The effort may spread like wildfire in offices and factories across the country. On Thursday, the US Chamber of Commerce, a lobbying association that represents companies like Dow Chemical and Prudential Financial, kicked off a campaign to have employers stuff payroll envelopes with explicit campaign propaganda. The first political mailer is being distributed in Massachusetts and in bold letters reads “Defeat U.S. Senate Candidate Elizabeth Warren.”
The Chamber, ABC News reports, says it hopes to reach 7 million people.
“The real concern here is…the inherent power dynamics between employees and their employers,” Adam Skaggs, a senior counsel with the Brennan Center for Justice, explained recently on Current TV. An official e-mail from the boss saying something like “your job could depend on who wins the race” could be interpreted as coercion or intimidation, said Skaggs.
Of course, not all employee electioneering benefits the Republican Party. In 2010, the casino company Harrah’s worked closely with Senator Harry Reid’s (D-NV) reelection effort. “Waking up to the defeat of Harry Reid Nov. 3 will be devastating for our industry’s future,” one Harrah’s executive wrote in an e-mail mobilizing employees to get to the polls.
Only weeks after his re-election, Reid introduced fast-tracked online gambling legislation, which many saw as a payback to companies like Harrah’s. The case of Harrah’s, though, differs from the other examples of workplace electioneering since the company worked in concert with their union, which was democratically elected as a representative of the employees.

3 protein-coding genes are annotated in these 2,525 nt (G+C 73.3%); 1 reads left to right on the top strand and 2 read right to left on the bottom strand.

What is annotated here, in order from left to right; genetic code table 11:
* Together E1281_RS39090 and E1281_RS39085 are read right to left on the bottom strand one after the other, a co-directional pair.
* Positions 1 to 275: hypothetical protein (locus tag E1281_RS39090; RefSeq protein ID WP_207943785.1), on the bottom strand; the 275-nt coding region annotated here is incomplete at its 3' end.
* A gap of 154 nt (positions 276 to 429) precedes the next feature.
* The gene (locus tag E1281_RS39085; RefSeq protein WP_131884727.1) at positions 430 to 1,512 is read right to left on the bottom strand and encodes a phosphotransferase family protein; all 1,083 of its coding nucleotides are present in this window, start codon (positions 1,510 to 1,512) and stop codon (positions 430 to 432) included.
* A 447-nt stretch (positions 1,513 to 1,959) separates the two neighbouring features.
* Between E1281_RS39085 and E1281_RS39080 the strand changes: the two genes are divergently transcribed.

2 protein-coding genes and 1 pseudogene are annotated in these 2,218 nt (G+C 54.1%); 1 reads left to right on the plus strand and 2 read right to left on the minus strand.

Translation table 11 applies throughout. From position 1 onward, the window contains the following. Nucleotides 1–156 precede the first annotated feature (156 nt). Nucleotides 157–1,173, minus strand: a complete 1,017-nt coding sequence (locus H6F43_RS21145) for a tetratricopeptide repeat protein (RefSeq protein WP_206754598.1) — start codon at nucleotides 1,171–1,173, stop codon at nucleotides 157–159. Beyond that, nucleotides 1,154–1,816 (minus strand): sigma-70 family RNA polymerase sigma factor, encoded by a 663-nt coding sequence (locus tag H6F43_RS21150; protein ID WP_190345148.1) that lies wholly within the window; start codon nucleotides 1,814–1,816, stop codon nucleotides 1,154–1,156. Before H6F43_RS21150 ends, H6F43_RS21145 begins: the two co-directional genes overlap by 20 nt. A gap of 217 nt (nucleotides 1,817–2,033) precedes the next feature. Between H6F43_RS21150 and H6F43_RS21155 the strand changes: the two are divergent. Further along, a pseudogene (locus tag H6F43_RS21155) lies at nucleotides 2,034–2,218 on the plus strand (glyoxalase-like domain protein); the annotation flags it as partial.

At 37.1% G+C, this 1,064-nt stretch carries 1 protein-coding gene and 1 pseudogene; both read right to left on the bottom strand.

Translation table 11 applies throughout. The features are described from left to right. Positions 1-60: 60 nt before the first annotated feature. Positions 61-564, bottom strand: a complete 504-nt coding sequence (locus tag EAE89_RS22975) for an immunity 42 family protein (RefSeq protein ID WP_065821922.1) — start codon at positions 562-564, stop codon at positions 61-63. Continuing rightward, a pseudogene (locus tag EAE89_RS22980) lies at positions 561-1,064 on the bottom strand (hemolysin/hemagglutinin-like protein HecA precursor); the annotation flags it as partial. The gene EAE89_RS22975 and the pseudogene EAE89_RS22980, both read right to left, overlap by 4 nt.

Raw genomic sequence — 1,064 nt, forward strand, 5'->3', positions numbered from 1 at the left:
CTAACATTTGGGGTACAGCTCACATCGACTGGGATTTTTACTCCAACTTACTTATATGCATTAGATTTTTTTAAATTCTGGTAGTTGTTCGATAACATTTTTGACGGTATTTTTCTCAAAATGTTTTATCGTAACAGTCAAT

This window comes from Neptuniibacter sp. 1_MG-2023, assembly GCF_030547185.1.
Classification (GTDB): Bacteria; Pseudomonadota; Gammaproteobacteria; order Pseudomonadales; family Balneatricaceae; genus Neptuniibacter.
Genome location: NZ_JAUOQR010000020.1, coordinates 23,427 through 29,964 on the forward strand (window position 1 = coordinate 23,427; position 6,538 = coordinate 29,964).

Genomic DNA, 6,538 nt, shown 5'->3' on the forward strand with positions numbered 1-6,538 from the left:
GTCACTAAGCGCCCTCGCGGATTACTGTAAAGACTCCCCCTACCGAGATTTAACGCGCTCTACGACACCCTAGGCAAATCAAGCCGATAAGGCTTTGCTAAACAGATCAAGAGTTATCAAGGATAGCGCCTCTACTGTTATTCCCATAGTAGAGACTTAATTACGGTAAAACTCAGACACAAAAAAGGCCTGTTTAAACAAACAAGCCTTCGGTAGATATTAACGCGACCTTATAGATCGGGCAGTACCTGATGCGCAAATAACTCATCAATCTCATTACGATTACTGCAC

More and more businesses seem to be jumping in the game, hoping to score future favors from other lawmakers, even presidents. And they have help.
The firm that helped develop Koch Industries’ pro-Romney employee advocacy effort is called DDC Advocacy. The firm is led in part by Sara Fagen, Karl Rove’s former deputy known for her innovative uses of consumer data in the 2004 Bush re-election effort. DDC Advocacy is part of a cottage industry of Beltway consultants who specialize in helping businesses activate their employees and customers into-mini lobbyists. Currently, DDC is working for Boeing, Aetna, Altria, Humana, Ernst & Young, and other Fortune 500 corporations.
Its not clear if DDC Advocacy is replicating the type of explicit candidate endorsements pioneered by Koch for these other companies.
Though the extent to which businesses will fully embrace employee coercion is yet to be seen, there could be wide ranging consequences up and down the ballot.
In Washington State, a lobbying association for the homebuilding industry recently distributed a sample letter for its member companies to give to employees. The sample letter was sent along with a voter guide instructing workers to support Rob McKenna, the Republican candidate for governor. Government is pushing “businesses like ours closer to shutting our doors,” the letter warns.
The letter also states that employees should review the voting guide “when filling out your ballot.” It sternly reminds them to use the guide “as you cast your vote in November.”
For more on the expanding effort to coerce employee political participation, read George Zornick’s report on how Herman Cain is training business owners to get active this fall.